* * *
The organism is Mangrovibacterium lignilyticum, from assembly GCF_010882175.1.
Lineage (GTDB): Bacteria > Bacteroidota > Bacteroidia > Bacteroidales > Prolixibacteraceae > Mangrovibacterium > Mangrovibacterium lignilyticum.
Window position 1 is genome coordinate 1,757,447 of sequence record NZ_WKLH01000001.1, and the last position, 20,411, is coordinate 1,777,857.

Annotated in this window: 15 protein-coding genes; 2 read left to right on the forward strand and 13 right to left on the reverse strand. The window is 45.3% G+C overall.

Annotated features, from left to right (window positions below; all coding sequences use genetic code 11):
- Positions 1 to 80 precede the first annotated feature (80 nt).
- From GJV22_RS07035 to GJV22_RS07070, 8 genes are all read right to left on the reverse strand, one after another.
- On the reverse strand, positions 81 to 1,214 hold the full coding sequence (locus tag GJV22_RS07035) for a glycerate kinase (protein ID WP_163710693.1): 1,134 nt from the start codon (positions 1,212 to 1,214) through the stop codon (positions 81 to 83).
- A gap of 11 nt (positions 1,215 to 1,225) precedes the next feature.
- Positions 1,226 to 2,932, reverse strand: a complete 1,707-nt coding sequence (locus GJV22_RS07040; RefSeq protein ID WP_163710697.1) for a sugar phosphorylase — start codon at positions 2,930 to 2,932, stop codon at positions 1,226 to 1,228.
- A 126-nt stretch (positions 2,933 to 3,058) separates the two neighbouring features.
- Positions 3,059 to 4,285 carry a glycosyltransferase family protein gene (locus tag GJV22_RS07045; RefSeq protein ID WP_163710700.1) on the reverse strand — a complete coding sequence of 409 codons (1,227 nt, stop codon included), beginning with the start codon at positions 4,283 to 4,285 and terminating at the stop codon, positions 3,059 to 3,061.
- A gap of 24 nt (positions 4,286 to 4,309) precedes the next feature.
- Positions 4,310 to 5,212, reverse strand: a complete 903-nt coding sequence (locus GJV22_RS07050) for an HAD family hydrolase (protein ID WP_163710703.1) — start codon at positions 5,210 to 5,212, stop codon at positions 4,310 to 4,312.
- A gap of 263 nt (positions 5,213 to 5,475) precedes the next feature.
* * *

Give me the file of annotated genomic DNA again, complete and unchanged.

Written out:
The organism is Mangrovibacterium lignilyticum, from assembly GCF_010882175.1.
Lineage (GTDB): Bacteria > Bacteroidota > Bacteroidia > Bacteroidales > Prolixibacteraceae > Mangrovibacterium > Mangrovibacterium lignilyticum.
Window position 1 is genome coordinate 1,757,447 of sequence record NZ_WKLH01000001.1, and the last position, 20,411, is coordinate 1,777,857.

Annotated in this window: 15 protein-coding genes; 2 read left to right on the forward strand and 13 right to left on the reverse strand. The window is 45.3% G+C overall.

Annotated features, from left to right (window positions below; all coding sequences use genetic code 11):
- Positions 1 to 80 precede the first annotated feature (80 nt).
- From GJV22_RS07035 to GJV22_RS07070, 8 genes are all read right to left on the reverse strand, one after another.
- On the reverse strand, positions 81 to 1,214 hold the full coding sequence (locus tag GJV22_RS07035) for a glycerate kinase (protein ID WP_163710693.1): 1,134 nt from the start codon (positions 1,212 to 1,214) through the stop codon (positions 81 to 83).
- A gap of 11 nt (positions 1,215 to 1,225) precedes the next feature.
- Positions 1,226 to 2,932, reverse strand: a complete 1,707-nt coding sequence (locus GJV22_RS07040; RefSeq protein ID WP_163710697.1) for a sugar phosphorylase — start codon at positions 2,930 to 2,932, stop codon at positions 1,226 to 1,228.
- A 126-nt stretch (positions 2,933 to 3,058) separates the two neighbouring features.
- Positions 3,059 to 4,285 carry a glycosyltransferase family protein gene (locus tag GJV22_RS07045; RefSeq protein ID WP_163710700.1) on the reverse strand — a complete coding sequence of 409 codons (1,227 nt, stop codon included), beginning with the start codon at positions 4,283 to 4,285 and terminating at the stop codon, positions 3,059 to 3,061.
- A gap of 24 nt (positions 4,286 to 4,309) precedes the next feature.
- Positions 4,310 to 5,212, reverse strand: a complete 903-nt coding sequence (locus GJV22_RS07050) for an HAD family hydrolase (protein ID WP_163710703.1) — start codon at positions 5,210 to 5,212, stop codon at positions 4,310 to 4,312.
- A gap of 263 nt (positions 5,213 to 5,475) precedes the next feature.